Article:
Leonardo da Vinci (1452–1519) is one of the most intriguing personalities in the history of Western art. Trained in Florence as a painter and sculptor in the workshop of Andrea del Verrocchio (1435–1488), Leonardo is also celebrated for his scientific contributions. His curiosity and insatiable hunger for knowledge never left him. He was constantly observing, experimenting, and inventing, and drawing was, for him, a tool for recording his investigation of nature. Although completed works by Leonardo are few, he left a large body of drawings (almost 2,500) that record his ideas, most still gathered into notebooks. He was principally active in Florence (1472–ca. 1482, 1500–1508) and Milan (ca. 1482–99, 1508–13), but spent the last years of his life in Rome (1513–16) and France (1516/17–1519), where he died. His genius as an artist and inventor continues to inspire artists and scientists alike centuries after his death.
Outside of Italy, Leonardo’s work can be studied most readily in drawings. He recorded his constant flow of ideas for paintings on paper. In his Studies for the Nativity (17.142.1), he studied different poses and gestures of the mother and her infant, probably in preparation for the main panel in his famous altarpiece known as the Virgin of the Rocks (Musée du Louvre, Paris). Similarly, in a sheet of designs for a stage setting (17.142.2), prepared for a staging of a masque (or musical comedy) in Milan in 1496, he made notes on the actors’ positions on stage alongside his sketches, translating images and ideas from his imagination onto paper. Leonardo also drew what he observed from the world around him, including human anatomy, animal and plant life, the motion of water, and the flight of birds. He also investigated the mechanisms of machines used in his day, inventing many devices like a modern-day engineer. His drawing techniques range from rather rapid pen sketches, in The Head of a Man in Profile Facing to The Left (10.45.1), to carefully finished drawings in red and black chalks, as in The Head of the Virgin (51.90). These works also demonstrate his fascination with physiognomy, and contrasts between youth and old age, beauty and ugliness.
The Last Supper (ca. 1492/94–1498)
Leonardo’s Last Supper, on the end wall of the refectory of Santa Maria delle Grazie in Milan, is one of the most renowned paintings of the High Renaissance. Recently restored, The Last Supper had already begun to flake during the artist’s lifetime due to his failed attempt to paint on the walls in layers (not unlike the technique of tempera on panel), rather than in a true fresco technique. Even in its current state, it is a masterpiece of dramatic narrative and subtle pictorial illusionism.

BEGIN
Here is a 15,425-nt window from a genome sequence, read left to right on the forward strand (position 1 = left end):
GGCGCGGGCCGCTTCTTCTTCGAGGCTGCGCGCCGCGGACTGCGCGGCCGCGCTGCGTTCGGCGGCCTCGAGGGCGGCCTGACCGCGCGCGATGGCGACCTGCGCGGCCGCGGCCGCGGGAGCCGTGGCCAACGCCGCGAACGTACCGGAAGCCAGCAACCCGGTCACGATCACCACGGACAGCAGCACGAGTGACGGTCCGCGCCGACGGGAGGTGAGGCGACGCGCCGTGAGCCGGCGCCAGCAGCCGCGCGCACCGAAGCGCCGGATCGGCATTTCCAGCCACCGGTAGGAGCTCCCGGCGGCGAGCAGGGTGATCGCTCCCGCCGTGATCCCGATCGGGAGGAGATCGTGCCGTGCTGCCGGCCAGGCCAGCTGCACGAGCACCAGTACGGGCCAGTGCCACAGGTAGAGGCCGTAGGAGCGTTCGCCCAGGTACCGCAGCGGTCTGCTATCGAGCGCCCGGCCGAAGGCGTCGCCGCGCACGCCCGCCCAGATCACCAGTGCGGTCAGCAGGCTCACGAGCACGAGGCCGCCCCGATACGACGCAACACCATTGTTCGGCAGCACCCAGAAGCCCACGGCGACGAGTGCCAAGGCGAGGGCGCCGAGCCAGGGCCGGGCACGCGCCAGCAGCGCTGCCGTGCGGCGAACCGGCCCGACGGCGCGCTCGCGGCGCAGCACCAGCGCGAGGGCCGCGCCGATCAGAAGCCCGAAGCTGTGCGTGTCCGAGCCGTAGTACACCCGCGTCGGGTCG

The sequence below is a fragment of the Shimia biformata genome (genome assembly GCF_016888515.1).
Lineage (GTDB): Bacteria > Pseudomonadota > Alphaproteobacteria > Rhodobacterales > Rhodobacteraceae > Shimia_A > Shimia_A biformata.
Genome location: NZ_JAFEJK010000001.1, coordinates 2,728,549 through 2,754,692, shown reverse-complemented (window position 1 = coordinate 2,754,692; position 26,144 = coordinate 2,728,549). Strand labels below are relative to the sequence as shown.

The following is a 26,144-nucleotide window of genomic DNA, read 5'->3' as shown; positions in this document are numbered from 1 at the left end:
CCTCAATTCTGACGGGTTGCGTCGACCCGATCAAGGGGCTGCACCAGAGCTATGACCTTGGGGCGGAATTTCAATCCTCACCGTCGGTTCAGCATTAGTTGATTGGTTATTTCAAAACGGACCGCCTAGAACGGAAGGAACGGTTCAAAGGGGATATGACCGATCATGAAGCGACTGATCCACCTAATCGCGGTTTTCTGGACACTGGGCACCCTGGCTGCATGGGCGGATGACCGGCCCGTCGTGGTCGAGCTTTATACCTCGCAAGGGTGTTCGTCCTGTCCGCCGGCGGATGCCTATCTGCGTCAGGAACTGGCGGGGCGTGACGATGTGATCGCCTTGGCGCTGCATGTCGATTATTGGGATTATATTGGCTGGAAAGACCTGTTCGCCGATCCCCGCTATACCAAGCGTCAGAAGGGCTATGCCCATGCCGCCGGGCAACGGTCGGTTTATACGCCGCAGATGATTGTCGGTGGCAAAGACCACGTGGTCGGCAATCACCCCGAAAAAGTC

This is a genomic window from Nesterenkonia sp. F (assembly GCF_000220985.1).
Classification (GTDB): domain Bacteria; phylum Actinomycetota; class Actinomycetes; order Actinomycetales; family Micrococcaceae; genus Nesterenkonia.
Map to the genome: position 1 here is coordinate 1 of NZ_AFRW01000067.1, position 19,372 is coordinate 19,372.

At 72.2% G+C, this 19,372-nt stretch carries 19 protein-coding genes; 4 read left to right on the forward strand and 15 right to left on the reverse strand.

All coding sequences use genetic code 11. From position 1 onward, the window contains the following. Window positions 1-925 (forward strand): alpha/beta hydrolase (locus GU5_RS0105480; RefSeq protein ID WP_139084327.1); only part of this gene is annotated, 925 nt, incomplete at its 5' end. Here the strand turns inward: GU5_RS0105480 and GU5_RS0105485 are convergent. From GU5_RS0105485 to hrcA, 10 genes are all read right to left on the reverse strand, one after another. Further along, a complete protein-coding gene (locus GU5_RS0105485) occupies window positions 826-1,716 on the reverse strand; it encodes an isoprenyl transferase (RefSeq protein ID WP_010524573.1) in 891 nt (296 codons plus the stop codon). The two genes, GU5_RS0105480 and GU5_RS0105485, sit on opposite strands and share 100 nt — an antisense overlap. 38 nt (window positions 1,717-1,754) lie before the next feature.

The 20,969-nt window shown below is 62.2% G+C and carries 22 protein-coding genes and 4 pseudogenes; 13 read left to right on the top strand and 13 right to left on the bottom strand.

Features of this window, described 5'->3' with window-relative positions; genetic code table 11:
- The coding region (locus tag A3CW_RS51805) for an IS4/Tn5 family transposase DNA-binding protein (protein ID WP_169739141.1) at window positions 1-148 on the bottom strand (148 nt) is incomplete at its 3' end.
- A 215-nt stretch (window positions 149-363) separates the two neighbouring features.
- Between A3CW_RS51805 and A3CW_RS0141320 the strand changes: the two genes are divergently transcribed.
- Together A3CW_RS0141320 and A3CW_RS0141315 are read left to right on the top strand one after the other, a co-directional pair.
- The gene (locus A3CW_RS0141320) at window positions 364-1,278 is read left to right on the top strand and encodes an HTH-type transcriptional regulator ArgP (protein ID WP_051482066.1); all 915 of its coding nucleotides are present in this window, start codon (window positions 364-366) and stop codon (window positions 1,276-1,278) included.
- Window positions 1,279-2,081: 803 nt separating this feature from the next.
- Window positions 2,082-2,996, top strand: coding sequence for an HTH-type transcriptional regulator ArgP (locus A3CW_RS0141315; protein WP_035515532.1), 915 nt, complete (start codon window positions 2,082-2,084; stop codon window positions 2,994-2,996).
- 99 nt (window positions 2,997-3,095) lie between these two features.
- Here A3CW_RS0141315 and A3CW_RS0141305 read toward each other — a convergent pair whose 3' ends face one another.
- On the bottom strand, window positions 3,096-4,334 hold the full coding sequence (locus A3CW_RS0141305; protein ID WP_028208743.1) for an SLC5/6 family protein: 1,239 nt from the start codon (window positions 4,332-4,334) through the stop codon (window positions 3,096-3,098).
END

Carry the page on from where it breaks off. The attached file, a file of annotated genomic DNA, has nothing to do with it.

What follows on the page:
Leonardo chose to capture the moment just after Christ tells his apostles that one of them will betray him, and at the institution of the Eucharist. The effect of his statement causes a visible response, in the form of a wave of emotion among the apostles. These reactions are quite specific to each apostle, expressing what Leonardo called the “motions of the mind.” Despite the dramatic reaction of the apostles, Leonardo imposes a sense of order on the scene. Christ’s head is at the center of the composition, framed by a halo-like architectural opening. His head is also the vanishing point toward which all lines of the perspectival projection of the architectural setting converge. The apostles are arranged around him in four groups of three united by their posture and gesture. Judas, who was traditionally placed on the opposite side of the table, is here set apart from the other apostles by his shadowed face.
Mona Lisa (ca. 1503–6 and later)
Leonardo may also be credited with the most famous portrait of all time, that of Lisa, wife of Francesco del Giocondo, and known as the Mona Lisa (Musée du Louvre, Paris). An aura of mystery surrounds this painting, which is veiled in a soft light, creating an atmosphere of enchantment. There are no hard lines or contours here (a technique of painting known as sfumato—fumo in Italian means “smoke”), only seamless transitions between light and dark. Perhaps the most striking feature of the painting is the sitter’s ambiguous half smile. She looks directly at the viewer, but her arms, torso, and head each twist subtly in a different direction, conveying an arrested sense of movement. Leonardo explores the possibilities of oil paint in the soft folds of the drapery, texture of skin, and contrasting light and dark (chiaroscuro). The deeply receding background, with its winding rivers and rock formations, is an example of Leonardo’s personal view of the natural world: one in which everything is liquid, in flux, and filled with movement and energy.